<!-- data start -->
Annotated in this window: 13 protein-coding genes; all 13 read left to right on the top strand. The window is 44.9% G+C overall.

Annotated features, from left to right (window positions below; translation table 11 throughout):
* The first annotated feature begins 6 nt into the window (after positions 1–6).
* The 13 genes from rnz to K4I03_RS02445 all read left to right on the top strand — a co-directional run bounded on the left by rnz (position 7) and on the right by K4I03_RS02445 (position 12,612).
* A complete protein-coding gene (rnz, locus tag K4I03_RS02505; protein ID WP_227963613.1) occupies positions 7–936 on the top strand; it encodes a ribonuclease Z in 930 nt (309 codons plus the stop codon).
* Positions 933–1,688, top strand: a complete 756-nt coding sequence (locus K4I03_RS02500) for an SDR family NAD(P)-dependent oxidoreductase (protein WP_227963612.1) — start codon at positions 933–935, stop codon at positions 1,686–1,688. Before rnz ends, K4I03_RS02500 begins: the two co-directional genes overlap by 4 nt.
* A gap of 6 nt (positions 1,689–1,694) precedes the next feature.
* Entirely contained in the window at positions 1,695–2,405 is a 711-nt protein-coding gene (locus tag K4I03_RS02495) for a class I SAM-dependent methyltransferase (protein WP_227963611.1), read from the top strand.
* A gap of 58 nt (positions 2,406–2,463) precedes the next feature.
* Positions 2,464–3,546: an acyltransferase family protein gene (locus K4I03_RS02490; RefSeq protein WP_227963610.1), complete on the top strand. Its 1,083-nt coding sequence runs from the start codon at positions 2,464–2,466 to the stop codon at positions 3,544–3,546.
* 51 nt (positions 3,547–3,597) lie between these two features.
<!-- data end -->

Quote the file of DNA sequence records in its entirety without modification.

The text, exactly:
Annotated in this window: 13 protein-coding genes; all 13 read left to right on the top strand. The window is 44.9% G+C overall.

Annotated features, from left to right (window positions below; translation table 11 throughout):
* The first annotated feature begins 6 nt into the window (after positions 1–6).
* The 13 genes from rnz to K4I03_RS02445 all read left to right on the top strand — a co-directional run bounded on the left by rnz (position 7) and on the right by K4I03_RS02445 (position 12,612).
* A complete protein-coding gene (rnz, locus tag K4I03_RS02505; protein ID WP_227963613.1) occupies positions 7–936 on the top strand; it encodes a ribonuclease Z in 930 nt (309 codons plus the stop codon).
* Positions 933–1,688, top strand: a complete 756-nt coding sequence (locus K4I03_RS02500) for an SDR family NAD(P)-dependent oxidoreductase (protein WP_227963612.1) — start codon at positions 933–935, stop codon at positions 1,686–1,688. Before rnz ends, K4I03_RS02500 begins: the two co-directional genes overlap by 4 nt.
* A gap of 6 nt (positions 1,689–1,694) precedes the next feature.
* Entirely contained in the window at positions 1,695–2,405 is a 711-nt protein-coding gene (locus tag K4I03_RS02495) for a class I SAM-dependent methyltransferase (protein WP_227963611.1), read from the top strand.
* A gap of 58 nt (positions 2,406–2,463) precedes the next feature.
* Positions 2,464–3,546: an acyltransferase family protein gene (locus K4I03_RS02490; RefSeq protein WP_227963610.1), complete on the top strand. Its 1,083-nt coding sequence runs from the start codon at positions 2,464–2,466 to the stop codon at positions 3,544–3,546.
* 51 nt (positions 3,547–3,597) lie between these two features.